T9 (predictive text)
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T9, is a predictive text technology for mobile phones (specifically those that contain a 3x4 numeric keypad), originally developed by Tegic Communications, now part of Nuance Communications. T9 stands for Text on 9 keys.
T9 was used on phones from Verizon Wireless, NEC, Nokia, Samsung Electronics, Siemens, Sony Ericsson, Sanyo, Sagem and others. It was also used by Texas Instruments PDA Avigo during the late 1990s. Its main competitors are iTap created by Motorola, SureType created by RIM, Eatoni's LetterWise and WordWise, and Intelab's Tauto. The technology is protected by multiple US patents.
T9's objective is to make it easier to enter text messages. It allows words to be formed by a single keypress for each letter, as opposed to the multi-tap approach used in conventional mobile phone text entry, in which several letters are associated with each key, and selecting one letter often requires multiple keypresses.
It combines the groups of letters on each phone key with a fast-access dictionary of words. It looks up in the dictionary all words corresponding to the sequence of keypresses and orders them by frequency of use. As T9 "gains familiarity" with the words and phrases the user commonly uses, it speeds up the process by offering the most frequently used words first and then lets the user access other choices with one or more presses of a predefined "Next" key.
The dictionary can be expanded. After introducing a new word, the next time the user tries to produce that word T9 will add it to the predictive dictionary.
The user database (UDB) can be expanded via multi-tap. The implementation of the user database depends on the version of T9 and how T9 is actually integrated on the device. Some phone manufacturers supply a permanent user database, while others do so for the duration of the session.
Some T9 implementations feature smart punctuation. This feature allows the user to insert sentence and word punctuation using the '1'-key. Depending on the context, smart punctuation inserts sentence punctuation (period or 'full stop') or embedded punctuation (period or hyphen) or word punctuation (apostrophe in can't, won't, isn't, and the possessive 's). Depending on the language, T9 also supports word breaking after punctuation to support clitics such as l' and n' in French and 's in English.
The UDB is an optional feature that allows words that were explicitly entered by the user to be stored for future reference. The number of words stored depends on the implementation and the language.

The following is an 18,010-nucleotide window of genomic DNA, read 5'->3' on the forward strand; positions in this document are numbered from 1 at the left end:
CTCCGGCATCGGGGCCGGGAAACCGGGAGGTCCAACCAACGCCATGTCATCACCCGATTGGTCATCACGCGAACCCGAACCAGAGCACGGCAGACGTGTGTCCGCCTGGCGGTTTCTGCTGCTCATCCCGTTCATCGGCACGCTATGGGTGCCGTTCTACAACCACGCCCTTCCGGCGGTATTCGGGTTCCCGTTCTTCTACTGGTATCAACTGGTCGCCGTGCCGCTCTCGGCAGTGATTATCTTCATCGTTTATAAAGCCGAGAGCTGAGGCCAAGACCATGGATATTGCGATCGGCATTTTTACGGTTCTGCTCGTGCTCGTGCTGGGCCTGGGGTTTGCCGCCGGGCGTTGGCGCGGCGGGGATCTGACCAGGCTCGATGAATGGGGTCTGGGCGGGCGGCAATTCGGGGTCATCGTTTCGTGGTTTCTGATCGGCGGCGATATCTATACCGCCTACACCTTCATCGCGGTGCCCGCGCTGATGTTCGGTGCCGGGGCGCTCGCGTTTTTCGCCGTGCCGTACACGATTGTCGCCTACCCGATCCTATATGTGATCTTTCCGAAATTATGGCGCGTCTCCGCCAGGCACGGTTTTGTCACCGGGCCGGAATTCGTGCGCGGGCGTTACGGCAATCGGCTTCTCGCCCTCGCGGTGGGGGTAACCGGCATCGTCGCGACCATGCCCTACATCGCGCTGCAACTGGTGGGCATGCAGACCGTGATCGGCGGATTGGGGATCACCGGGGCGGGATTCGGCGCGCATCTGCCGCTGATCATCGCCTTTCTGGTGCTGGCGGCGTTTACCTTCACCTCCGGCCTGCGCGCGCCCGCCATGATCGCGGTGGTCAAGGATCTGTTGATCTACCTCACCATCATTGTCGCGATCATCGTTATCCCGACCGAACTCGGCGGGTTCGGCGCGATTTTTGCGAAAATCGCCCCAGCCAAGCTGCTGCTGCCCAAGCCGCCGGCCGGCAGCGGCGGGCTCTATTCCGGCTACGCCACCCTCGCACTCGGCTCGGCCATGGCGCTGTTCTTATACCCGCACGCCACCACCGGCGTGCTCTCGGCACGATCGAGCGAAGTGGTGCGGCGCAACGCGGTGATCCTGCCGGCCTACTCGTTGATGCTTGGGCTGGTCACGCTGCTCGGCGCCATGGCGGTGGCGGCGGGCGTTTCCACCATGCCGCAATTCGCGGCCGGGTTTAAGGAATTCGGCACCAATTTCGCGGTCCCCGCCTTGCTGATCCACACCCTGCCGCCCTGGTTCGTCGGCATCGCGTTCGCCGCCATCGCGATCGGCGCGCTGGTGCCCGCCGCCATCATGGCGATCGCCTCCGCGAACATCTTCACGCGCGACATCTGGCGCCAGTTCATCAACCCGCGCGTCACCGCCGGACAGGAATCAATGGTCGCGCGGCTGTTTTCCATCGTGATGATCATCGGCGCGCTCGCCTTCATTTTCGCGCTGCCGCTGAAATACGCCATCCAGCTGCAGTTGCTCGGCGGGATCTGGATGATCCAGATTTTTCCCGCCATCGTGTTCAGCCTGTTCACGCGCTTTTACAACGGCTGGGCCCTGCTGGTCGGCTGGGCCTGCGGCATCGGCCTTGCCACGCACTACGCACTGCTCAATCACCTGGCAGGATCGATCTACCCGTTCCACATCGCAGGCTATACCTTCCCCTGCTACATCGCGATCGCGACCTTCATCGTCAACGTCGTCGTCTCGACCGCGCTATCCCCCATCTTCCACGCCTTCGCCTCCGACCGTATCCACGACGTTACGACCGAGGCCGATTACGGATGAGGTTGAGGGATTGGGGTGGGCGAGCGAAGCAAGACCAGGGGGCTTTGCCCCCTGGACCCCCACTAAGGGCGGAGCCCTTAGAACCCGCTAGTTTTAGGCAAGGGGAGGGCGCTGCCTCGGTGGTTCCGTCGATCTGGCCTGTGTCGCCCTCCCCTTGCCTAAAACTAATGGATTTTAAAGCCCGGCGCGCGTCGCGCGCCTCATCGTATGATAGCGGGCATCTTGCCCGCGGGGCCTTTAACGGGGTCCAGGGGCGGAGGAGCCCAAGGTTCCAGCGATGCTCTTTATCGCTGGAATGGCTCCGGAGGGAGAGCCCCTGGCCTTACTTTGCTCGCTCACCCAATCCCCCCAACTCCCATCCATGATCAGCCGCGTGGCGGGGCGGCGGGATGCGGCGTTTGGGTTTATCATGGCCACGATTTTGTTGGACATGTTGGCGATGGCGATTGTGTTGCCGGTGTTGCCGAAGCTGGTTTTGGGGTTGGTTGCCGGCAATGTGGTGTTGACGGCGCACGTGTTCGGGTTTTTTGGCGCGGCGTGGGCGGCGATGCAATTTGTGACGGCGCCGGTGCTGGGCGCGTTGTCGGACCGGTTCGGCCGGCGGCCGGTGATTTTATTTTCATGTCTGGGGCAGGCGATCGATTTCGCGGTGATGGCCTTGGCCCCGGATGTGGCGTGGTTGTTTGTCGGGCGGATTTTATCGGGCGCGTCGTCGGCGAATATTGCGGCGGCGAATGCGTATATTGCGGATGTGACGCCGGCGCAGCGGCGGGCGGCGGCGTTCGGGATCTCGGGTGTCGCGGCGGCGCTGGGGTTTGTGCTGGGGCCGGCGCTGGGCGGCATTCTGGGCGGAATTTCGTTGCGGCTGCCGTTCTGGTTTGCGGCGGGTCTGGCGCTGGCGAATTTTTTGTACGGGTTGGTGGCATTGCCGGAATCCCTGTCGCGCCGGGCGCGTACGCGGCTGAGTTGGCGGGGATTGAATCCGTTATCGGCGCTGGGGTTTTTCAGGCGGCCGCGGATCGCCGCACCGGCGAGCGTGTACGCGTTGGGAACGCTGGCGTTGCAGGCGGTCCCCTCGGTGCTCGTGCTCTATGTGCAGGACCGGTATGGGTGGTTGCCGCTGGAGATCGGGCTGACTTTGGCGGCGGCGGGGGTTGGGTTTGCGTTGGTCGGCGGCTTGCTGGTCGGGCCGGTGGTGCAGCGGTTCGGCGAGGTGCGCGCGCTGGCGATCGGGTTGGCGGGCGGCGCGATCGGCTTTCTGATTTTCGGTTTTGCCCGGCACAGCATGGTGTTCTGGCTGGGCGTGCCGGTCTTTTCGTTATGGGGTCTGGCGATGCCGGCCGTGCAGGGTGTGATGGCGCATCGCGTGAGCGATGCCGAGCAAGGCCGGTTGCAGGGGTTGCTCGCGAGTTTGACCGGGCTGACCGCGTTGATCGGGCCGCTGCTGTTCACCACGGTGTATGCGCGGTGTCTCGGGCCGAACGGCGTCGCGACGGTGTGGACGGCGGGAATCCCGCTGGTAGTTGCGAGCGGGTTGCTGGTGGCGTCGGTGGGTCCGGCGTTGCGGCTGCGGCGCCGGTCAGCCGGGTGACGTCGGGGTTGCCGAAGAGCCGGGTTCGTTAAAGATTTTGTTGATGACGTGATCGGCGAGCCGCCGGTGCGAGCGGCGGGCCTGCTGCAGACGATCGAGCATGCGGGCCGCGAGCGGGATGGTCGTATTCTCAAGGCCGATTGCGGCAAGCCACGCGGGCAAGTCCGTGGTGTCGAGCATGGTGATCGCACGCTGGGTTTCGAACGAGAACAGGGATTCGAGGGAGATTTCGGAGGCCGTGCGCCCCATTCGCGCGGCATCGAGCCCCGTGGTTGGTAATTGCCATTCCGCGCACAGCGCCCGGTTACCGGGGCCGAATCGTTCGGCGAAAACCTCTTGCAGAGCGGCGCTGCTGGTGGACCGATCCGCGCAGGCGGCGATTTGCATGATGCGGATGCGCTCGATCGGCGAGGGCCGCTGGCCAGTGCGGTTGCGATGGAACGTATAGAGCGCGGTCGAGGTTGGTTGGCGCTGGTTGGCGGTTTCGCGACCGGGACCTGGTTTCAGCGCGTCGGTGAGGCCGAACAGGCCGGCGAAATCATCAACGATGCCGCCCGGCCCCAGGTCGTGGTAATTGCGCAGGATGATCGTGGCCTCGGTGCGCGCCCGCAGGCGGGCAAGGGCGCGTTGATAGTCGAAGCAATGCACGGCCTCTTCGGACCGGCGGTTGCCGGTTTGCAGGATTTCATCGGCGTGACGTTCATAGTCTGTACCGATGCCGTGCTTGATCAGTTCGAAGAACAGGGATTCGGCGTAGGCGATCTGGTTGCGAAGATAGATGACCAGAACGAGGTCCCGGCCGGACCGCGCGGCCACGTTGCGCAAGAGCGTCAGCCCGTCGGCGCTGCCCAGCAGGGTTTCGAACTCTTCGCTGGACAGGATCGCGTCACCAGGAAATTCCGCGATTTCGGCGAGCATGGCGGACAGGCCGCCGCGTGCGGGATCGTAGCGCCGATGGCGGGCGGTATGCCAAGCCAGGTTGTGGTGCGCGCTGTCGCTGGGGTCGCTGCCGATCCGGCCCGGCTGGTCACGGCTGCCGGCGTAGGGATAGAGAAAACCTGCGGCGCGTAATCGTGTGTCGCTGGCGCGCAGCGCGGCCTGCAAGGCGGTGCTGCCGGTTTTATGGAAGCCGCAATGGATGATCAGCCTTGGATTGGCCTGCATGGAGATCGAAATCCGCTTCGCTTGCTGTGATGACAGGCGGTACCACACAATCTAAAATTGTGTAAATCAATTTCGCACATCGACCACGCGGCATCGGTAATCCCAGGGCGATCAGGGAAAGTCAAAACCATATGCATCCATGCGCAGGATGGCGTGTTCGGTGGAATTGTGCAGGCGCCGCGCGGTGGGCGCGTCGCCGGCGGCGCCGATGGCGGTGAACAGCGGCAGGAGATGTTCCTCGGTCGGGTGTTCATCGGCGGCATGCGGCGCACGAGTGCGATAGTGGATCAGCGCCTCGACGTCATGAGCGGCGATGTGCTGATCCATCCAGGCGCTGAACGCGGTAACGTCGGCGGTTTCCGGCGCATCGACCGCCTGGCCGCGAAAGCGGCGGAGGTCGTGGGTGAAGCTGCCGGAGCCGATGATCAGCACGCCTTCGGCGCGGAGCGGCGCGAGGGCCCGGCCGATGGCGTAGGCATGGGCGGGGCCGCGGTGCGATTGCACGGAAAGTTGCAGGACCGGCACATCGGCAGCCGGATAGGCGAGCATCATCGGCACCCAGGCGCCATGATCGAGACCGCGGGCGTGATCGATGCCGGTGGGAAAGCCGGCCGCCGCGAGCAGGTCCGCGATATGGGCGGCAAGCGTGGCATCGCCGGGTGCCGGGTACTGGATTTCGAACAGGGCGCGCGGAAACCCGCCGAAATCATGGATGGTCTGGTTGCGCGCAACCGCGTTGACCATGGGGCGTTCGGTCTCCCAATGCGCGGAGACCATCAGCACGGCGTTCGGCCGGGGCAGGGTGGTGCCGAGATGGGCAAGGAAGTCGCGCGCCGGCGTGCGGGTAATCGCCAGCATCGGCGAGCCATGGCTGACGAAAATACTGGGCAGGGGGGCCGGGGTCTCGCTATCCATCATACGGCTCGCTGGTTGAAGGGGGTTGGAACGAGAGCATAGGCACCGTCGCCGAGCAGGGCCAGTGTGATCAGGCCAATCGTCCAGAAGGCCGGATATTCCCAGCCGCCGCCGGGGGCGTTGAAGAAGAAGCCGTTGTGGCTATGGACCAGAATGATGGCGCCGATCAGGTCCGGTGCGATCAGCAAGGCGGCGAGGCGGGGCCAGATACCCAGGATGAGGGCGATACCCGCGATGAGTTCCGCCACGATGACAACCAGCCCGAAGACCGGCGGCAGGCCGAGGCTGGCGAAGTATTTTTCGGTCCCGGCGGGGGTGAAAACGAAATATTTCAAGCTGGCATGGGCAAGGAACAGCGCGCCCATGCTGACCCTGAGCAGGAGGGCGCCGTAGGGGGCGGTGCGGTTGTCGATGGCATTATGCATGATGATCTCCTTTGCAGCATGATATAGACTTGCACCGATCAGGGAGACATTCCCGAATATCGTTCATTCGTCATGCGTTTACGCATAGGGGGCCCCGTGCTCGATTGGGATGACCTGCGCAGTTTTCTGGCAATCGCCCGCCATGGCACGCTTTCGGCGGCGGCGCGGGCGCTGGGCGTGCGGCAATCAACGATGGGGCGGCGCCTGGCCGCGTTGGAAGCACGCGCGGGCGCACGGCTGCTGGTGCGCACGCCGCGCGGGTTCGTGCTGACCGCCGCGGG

In later versions of T9, the order of the words presented adapts to the usage pattern. For instance, in English, 4663 matches "good", "home", "gone", "hood", etc. Such combinations are known as textonyms; e.g., "home" is referred to as a textonym of "good". When the user uses "home" more often than "good", eventually the two words will switch position. Information about common word combinations can be learned and stored for future predictions.
For words entered by the user, word completion can be enabled. When the user enters matching key-presses, in addition to words and stems, the system also provides completions.
In later versions of T9, the user can select a primary and secondary language and access matches from both languages. This enables users to write messages in their native as well as a foreign language.
Some implementations learn commonly used word pairs and provide word prediction (e.g. if one often writes "eat food", after entering "eat" the phone will suggest "food", which can be confirmed by pressing Next).
T9 can automatically recognise and correct typing/texting errors, by looking at neighbouring keys on the keypad to ferret out an incorrect keypress. For example, the word "testing" would be entered with the key combination "8378464". Entering the same number but with two incorrect keypresses of neighbouring keys, e.g., "8278494" results in T9 suggesting the words "tasting" (8278464), "testing" (8378464), and "tapping" (8277464).
In order to achieve compression ratios of close to 1 byte per word, T9 uses an optimized algorithm maintains word order and partial words (also known as stems) but because of this compression, it over-generates words that are sometimes visible as "junk words". This is a side effect of the requirements for small database sizes on the lower end embedded devices.
On a phone with a numeric keypad, each time a key (1-9) is pressed (when in a text field), the algorithm returns a guess at what letters are most likely for the keys pressed to that point. For example, to enter the word 'the', one would press 8 then 4 then 3, and the display would display 't' then 'th' then 'the'. If the less common word 'fore' were intended (3673) the predictive algorithm may select 'Ford'. Pressing the 'next' key (typically the '*' key) might bring up 'dose', and finally 'fore'. If 'fore' is selected, then the next time the user presses the sequence 3673, fore would be more likely to be the first word displayed. If the word "Felix" was intended, however, when entering 33549, the display shows 'E', then 'De', 'Del', 'Deli', and 'Felix.' This is an example of a letter changing while entering words.